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The Cabinet will meet today to review the alert levels, as it continues to deal with the large Auckland cluster.
Auckland is currently on alert level 2.5 and the South Island - where there are no known cases of community transmission - is on level 2.
Southern business owners say that needs to change.
In the tourist mecca of Queenstown where the economic impact of Covid is being felt hard, a move to alert level 1 is much needed, according to Geoff McDonald, chief executive of Skyline Enterprises.
The company runs a number of tourist activities in the resort town, including the gondola, luge and dining options.
McDonald said now is the right time to lift level 2 restrictions.
"There are no cases down here and there haven't been for many, many weeks, not days," he said.
"Given there are so many tourism and hospitality places here that will likely be frequented over the upcoming school holidays, I think the government needs to move and they need to move early."
In Christchurch, Nasir Khan, who is a director at local restaurant Two Fat Indians, doesn't understand why the South Island is on alert level 2.
He said business is suffering, and even if the South Island moves to level 1, he doesn't expect customers to return quickly.
"Weekdays we have no lunch at all because people are not in town, and there are so many food outlets in town," Khan said.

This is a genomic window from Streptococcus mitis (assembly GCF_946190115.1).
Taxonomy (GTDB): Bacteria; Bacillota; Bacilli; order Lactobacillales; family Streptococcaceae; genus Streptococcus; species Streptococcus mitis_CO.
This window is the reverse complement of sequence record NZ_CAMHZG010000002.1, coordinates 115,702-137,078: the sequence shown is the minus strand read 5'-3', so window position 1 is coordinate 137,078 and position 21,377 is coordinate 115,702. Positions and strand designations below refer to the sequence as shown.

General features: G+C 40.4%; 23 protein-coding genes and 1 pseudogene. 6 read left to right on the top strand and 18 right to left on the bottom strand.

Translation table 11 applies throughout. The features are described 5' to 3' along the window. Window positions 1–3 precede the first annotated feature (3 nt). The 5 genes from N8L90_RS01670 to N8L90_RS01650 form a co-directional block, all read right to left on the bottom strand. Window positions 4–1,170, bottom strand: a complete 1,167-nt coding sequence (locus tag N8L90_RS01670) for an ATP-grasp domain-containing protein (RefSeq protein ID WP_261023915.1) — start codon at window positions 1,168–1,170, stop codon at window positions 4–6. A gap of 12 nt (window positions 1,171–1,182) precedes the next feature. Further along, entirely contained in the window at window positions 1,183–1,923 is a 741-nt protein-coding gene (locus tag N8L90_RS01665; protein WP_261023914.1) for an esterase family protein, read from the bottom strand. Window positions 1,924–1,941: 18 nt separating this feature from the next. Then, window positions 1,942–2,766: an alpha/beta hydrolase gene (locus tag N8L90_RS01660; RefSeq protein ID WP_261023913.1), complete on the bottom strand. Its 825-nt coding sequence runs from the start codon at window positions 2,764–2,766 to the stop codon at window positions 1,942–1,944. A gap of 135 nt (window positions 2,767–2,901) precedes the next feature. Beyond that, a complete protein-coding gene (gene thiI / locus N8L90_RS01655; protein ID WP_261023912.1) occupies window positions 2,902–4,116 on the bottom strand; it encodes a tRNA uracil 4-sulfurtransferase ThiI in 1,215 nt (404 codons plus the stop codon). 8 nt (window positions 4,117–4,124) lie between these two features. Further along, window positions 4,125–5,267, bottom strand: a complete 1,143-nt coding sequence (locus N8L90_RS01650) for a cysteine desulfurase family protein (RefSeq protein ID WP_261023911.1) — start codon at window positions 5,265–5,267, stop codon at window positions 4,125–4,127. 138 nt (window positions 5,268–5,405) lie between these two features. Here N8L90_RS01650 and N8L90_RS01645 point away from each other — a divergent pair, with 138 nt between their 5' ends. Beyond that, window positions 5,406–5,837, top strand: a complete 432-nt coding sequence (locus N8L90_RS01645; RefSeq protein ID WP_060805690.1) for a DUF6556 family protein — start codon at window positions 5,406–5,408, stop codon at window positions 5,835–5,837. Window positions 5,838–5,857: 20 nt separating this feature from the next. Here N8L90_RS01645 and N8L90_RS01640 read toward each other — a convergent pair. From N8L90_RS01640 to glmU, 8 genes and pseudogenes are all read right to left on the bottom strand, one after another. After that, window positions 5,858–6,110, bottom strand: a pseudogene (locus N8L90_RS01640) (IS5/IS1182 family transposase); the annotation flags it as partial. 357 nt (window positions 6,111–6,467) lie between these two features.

"It's not only us, everyone is on the same boat now."
Dunedin bar owner to go with the flow
Josh Thomas, who is a director of Woof! Bar in Dunedin, has a slightly different view. His business opened one week before the nationwide level 4 restrictions in March.
Thomas said he trusts the Government will make a decision based on health evidence and is happy to operate at level 2.
"From a business point of view, my priority is not going up a level so I'm happy to endure level 2 for as long as I need to if it means we don't go to level 3 and of course level 4."
Lynley Gilchrist-Lunn, who runs The Garden Window Cafe in Nelson, says the current restrictions are causing confusion among customers, leading to conflict with staff.
She said level 1 will help sort that out.
"We have had arguments in store between staff and customers to do with what exactly should be required, how exactly they should be behaving and what our responses should be in relation to that behaviour," Gilchrist-Lunn said.
Staying in the top of the south, Picton backpacker owner Rob Burn says for accommodation providers like his, a South Island alert level change won't make much of a difference.
He says until the government can arrange safe trans-Tasman travel, businesses will continue to suffer and he believes people should accept Covid as part of their lives.
"We have to learn to live with it and the sooner we accept that and place decent barriers around our most vulnerable and get on with living I think that's going to be the best thing," Burn said.
The Government will announce its decision on alert levels for the country this afternoon.